The world is filled with different objects. We identify them by their attributes and in the way we interact with them. Software systems and especially Embedded Software systems must interact with these objects. Thus defining them, their attributes, and the actions that can be performed on them in the software is the most natural way to enhance the intelligence of the system. Not only is this a logical method, but it also increases the software's maintainability, extensibility, and reusability.
UML is the industry standard for modeling software intensive systems. It defines techniques to diagrammatically depict object-oriented software. Although C (which is used extensively in embedded system design) is not an object oriented language, the comprising modules of a design can be modeled as objects. Therefore, although instantiation and inheritance (and by implication polymorphism) are not possible, encapsulation, which is the most fundamental concept in object oriented design, is.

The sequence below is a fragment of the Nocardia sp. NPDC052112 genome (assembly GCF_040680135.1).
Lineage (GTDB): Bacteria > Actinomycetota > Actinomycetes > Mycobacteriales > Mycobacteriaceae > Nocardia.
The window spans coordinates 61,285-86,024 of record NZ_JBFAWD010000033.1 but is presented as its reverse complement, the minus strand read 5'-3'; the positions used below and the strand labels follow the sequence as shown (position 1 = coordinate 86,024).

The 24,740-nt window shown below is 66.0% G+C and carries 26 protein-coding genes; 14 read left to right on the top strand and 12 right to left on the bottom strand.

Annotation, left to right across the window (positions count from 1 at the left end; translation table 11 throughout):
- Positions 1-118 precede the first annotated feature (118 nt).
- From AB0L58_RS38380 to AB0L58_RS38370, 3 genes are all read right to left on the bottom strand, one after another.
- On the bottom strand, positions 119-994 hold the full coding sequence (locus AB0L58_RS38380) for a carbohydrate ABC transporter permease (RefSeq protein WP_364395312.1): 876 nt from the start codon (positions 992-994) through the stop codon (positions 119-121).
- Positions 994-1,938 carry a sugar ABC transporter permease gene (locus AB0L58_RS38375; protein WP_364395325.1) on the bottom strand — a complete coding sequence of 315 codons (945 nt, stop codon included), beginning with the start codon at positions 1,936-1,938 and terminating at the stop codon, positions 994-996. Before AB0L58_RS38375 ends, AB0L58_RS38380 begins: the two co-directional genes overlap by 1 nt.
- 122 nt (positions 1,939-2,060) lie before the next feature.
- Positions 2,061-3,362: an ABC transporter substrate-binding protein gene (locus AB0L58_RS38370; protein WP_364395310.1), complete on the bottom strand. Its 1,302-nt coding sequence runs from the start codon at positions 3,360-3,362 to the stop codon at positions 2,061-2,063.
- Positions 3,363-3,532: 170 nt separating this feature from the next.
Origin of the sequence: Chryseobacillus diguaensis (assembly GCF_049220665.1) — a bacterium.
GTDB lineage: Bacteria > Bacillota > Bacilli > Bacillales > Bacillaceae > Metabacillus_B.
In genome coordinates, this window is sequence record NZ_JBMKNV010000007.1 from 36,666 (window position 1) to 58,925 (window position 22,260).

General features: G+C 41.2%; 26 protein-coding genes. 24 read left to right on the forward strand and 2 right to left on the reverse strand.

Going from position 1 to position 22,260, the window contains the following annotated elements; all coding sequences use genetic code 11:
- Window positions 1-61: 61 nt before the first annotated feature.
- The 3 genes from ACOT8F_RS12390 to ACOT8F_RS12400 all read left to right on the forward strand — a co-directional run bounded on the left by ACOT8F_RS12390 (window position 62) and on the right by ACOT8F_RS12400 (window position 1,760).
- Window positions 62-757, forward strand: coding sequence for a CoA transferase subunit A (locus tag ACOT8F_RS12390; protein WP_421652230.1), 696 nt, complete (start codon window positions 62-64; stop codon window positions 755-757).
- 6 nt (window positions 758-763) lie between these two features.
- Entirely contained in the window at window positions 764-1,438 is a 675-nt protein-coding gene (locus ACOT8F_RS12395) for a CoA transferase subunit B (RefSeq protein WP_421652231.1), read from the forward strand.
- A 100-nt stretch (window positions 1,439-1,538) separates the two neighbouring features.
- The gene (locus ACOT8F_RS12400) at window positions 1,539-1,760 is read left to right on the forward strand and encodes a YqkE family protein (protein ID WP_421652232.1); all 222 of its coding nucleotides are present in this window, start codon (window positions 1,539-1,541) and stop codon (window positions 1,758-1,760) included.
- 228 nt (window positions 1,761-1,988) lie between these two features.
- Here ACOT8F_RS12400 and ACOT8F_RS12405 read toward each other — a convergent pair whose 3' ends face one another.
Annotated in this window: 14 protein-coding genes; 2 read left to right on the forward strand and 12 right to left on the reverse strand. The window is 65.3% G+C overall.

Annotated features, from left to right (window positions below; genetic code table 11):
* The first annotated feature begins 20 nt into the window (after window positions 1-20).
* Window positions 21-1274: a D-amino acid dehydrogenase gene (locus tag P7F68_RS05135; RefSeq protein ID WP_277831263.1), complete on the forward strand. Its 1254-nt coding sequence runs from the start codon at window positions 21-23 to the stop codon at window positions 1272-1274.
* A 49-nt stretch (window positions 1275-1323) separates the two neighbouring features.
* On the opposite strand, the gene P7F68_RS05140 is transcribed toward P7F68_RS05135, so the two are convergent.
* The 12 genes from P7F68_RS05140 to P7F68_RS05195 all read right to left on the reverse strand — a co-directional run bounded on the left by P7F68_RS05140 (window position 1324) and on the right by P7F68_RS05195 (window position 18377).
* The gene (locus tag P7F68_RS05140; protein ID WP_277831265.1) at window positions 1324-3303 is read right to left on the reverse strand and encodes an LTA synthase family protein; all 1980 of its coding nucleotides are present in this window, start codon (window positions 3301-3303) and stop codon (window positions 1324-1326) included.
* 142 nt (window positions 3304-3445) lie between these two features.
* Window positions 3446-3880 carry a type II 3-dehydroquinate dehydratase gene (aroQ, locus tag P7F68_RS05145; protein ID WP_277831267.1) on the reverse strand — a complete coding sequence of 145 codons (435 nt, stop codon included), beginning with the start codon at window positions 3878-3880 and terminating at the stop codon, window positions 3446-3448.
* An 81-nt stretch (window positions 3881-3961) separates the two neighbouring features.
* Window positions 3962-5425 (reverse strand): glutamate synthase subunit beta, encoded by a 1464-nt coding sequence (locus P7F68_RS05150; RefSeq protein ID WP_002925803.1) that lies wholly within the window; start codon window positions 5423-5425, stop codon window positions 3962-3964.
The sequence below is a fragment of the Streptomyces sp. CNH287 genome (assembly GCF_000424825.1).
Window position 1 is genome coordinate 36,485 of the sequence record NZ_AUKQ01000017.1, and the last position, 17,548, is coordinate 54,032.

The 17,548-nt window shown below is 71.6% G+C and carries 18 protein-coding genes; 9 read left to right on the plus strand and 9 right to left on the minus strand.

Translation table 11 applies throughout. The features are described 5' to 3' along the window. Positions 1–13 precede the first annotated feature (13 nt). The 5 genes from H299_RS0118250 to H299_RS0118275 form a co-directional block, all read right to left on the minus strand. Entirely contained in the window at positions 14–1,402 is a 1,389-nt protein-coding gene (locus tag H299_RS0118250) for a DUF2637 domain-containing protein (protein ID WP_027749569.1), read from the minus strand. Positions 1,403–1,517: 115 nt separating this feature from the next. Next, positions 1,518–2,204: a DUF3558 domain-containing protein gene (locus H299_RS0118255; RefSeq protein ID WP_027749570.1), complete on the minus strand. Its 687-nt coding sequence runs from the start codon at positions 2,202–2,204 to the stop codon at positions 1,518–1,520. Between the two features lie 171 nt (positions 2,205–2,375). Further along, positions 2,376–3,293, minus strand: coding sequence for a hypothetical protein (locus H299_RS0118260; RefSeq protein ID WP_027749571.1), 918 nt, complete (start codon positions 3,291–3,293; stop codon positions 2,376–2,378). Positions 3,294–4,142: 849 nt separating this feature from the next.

The ability to create visual models is an essential part of the engineering discipline. Just as a blueprint is required for the construction of a bridge, so should there be a fully defined software architectural model prior to writing code. UML provides both static and graphical models that capture both the structural and behavioral aspects of the system. This provides a "big picture" view of the software system and allows other engineers to quickly understand it.